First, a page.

Priti Patel, Britain’s minister of state for employment, believes that exiting the European Union will prove a “massive boost” to relations with India, and help develop stronger trade links that were allegedly hampered by EU laws.
Patel, 43, born in London to an Indian family that migrated from Uganda, was one of six high-profile ministers in the David Cameron government in the Brexit camp. She is likely to have higher responsibilities in the new government after Prime Minister David Cameron steps down in October.
Patel told Hindustan Times during the campaign: “Voting to leave the European Union would be a massive boost to UK-India relations. New opportunities for the UK and India to cooperate more closely and develop stronger trading links would emerge as the UK re-aligns its foreign policy and trade priorities”.
“Over the last 40 years the UK’s membership of the EU has acted as a barrier to developing trade and investment partnerships with the rest of the world, including India. Remaining within the EU will mean the UK will be in a weaker position to forge the closer trading ties that would benefit the Indian and UK economies”, she said.
“Importantly, an independent Britain free from the EU can ensure that we realise the full potential of our special relationship with India”, Patel added.
Her comments on relationship with India were criticised by her ministerial colleagues, but will now be expected to deliver after Britain voted to leave the EU in Thursday’s referendum.
British business, including those businesses set-up and established by members of the diaspora living in the UK, were eager to access the Indian market and build mutually beneficial trade deals with businesses in India, she said.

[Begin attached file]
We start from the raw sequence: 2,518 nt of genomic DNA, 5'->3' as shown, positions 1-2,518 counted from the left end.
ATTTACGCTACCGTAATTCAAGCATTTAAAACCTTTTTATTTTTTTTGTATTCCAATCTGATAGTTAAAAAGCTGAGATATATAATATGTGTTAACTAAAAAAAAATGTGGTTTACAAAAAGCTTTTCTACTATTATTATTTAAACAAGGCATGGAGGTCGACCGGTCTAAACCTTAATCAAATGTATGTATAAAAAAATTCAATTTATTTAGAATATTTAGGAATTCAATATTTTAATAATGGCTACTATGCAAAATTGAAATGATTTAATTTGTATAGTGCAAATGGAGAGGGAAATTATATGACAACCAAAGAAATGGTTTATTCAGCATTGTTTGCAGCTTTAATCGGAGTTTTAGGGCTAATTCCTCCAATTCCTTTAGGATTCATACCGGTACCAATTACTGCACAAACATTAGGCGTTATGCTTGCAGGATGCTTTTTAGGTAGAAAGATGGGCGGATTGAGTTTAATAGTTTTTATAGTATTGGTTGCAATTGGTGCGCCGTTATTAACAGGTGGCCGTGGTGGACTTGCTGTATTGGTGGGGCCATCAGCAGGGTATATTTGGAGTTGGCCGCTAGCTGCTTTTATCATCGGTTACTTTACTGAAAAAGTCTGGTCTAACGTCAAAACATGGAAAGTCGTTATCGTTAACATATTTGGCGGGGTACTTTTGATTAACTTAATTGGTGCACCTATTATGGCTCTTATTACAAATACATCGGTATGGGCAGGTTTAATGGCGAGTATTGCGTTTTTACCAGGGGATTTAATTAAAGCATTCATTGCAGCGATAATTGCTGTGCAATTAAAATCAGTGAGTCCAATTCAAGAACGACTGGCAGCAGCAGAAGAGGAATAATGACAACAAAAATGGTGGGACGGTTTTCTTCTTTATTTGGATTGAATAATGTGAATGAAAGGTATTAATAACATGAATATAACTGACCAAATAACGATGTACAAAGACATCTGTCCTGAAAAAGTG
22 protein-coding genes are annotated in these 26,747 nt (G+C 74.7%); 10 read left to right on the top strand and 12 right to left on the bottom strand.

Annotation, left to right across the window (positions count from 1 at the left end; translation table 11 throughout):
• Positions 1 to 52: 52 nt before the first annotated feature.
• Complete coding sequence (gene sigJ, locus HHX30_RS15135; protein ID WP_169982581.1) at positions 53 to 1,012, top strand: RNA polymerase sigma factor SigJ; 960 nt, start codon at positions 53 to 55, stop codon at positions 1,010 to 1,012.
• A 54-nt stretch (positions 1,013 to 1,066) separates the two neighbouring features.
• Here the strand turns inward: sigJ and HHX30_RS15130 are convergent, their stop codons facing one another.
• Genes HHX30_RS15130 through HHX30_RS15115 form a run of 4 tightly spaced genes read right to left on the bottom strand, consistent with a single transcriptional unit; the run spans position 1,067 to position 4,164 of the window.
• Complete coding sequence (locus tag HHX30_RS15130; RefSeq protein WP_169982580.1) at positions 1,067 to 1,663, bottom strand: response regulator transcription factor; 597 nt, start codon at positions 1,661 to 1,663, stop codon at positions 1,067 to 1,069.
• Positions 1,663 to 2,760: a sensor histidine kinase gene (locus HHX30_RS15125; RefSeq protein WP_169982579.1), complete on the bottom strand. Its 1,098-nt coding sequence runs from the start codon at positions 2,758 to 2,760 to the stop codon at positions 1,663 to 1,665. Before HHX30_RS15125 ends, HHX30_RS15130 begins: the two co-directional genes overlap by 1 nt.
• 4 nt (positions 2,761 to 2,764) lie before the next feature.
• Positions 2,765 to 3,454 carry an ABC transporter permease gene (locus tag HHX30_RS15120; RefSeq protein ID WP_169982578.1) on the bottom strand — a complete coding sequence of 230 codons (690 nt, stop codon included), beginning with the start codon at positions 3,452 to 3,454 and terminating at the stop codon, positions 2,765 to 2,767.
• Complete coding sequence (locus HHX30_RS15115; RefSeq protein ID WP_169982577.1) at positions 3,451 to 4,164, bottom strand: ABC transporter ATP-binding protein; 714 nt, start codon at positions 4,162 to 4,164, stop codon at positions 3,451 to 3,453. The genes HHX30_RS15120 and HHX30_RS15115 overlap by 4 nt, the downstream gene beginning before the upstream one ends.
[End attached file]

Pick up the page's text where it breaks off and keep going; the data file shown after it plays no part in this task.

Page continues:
“Although the focus of the Conservative Government on enhancing our relationship with India has led to an increase in trade since 2010, we could go further if we were not held back by the vested self-interests of the EU”.
“Indeed, one of the reasons why our trading links with India were inadequate when we came to Government in 2010 was because of the focus that Britain had given to trade within Europe as a result of membership of the EU”, she said.
According to her, in contrast to what was happening in India on the economic front, the European Union was on a downward spiral with high unemployment, little or no growth, and economies in crisis.
“While the EU is losing influence globally and becoming increasingly inward-looking, India is taking a leadership role on the world stage. The UK shares India’s outward-looking worldview and is keen to work more closely with India to support its ascent. In closer partnership together we can support more free trade and cooperate on other issues such as international security”.
“I know that many members of the Indian diaspora find it deeply unfair that other EU nationals effectively get special treatment. This can and will change if Britain leaves the EU. A vote to leave the EU is a vote to bring back control over immigration policy to the UK”, she said.